Apple Employees Win Right To Class Action Lawsuit Against Their Employer

In what is an extremely rare occurrence, Apple employees working at its retail stores have sued the company for back pay for the time it took to have their bags search when leaving the stores after work.

On Thursday, a federal judge certified a case as a class-action on behalf of employees at 52 of the iPhone maker’s outlets in California.

U.S. District Judge William Alsup handed down the ruling in San Francisco, all part of a lawsuit filed in 2013, in which it is alleged Apple should be required to compensate thousands of its store employees for the time required for their bags to be searched to ensure they did not steal any of the valuable merchandise the stores sell to consumers.

Two Apple retail store employees directly complained to Chief Executive Tim Cook that the company’s policy of inspecting employees’ bags as a security measure was not only demeaning but also embarrassing, according to public court documents.

When a lawsuit has been certified as a class action, it allows for the plaintiffs to sue as a group instead of individually and usually grants them more leverage when negotiating a settlement. Members of the class action in the bag search case are inclusive of over 12,000 current and former employees, according to the ruling.

A representative for Apple declined to comment.

Dean Pelle and Amanda Frlekin, plaintiffs, claim that bag searches or “screenings”, implemented to discourage theft, are performed every time a sales rep leaves the store, this includes for meal breaks.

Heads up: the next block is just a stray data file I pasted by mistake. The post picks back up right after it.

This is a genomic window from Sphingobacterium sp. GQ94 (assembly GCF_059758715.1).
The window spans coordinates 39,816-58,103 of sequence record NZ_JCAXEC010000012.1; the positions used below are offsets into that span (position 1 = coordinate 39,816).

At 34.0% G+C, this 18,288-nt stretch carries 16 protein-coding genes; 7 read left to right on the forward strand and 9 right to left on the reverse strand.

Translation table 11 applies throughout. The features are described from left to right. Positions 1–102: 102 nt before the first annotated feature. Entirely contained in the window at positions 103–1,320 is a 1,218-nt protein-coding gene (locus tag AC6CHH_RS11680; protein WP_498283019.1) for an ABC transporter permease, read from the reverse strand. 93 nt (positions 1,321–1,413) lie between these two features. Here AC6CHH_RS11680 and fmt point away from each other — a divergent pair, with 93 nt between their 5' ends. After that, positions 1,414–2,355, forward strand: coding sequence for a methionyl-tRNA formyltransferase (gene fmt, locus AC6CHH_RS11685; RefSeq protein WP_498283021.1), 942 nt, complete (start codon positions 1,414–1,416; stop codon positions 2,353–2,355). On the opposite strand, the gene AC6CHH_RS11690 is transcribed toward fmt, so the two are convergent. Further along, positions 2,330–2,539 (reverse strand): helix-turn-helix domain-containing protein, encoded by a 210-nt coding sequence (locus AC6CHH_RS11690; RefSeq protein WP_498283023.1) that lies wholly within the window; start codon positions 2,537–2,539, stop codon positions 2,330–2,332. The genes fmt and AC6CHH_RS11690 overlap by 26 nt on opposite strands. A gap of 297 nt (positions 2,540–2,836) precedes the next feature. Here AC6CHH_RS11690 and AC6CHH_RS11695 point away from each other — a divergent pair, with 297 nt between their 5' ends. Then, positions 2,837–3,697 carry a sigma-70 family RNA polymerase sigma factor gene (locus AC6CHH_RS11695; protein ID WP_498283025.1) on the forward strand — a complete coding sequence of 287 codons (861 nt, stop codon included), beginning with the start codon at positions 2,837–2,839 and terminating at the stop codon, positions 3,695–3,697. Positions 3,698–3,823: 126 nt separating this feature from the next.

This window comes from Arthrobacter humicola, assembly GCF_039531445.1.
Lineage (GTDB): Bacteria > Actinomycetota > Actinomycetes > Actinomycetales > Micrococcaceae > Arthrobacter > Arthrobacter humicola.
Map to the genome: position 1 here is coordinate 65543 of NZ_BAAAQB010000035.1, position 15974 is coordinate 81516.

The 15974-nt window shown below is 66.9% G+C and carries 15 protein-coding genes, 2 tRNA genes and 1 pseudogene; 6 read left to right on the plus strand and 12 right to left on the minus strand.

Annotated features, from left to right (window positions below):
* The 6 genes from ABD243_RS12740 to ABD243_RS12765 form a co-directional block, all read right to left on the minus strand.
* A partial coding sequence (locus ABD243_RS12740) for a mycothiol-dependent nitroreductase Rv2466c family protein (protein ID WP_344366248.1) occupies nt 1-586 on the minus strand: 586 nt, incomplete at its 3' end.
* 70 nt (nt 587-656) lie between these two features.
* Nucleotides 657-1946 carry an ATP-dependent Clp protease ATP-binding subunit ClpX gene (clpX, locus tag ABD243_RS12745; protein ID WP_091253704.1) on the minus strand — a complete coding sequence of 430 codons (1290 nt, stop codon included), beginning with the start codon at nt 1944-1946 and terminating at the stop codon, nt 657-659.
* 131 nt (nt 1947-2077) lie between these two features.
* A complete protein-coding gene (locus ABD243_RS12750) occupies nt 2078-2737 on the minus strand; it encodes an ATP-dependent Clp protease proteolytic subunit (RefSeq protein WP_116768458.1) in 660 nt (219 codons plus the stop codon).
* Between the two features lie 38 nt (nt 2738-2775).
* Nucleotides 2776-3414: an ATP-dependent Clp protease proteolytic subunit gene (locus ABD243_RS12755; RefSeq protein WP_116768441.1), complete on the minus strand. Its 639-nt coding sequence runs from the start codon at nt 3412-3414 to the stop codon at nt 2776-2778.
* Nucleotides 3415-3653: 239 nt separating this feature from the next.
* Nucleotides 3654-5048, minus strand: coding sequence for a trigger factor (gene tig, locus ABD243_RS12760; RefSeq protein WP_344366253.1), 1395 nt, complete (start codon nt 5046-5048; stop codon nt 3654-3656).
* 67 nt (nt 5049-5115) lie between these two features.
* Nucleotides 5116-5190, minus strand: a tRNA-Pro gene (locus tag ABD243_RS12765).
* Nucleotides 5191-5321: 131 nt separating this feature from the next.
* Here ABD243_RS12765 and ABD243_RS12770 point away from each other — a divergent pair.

One employee, whose name was redacted from the court document, reported to Cook in a 2012 message that managers at Apple “are required to treat ‘valued’ employees as criminals.”

The message was forwarded by Cook to top executives with the question: “Is this true?” The responses Cook received were not included in the court filing.

Apple had argued in court documents that the case was not appropriate for class action status due to the fact that all stores did not perform bag searches, and the searches that did occur took a very small amount of time, undeserving of compensation.

Alsup ruled those issues could be argued at trial.

Dissention within the ranks at Apple is extremely rare, with most employees only hired because they show near-fanatical devotion to the brand and exclusively use its products.

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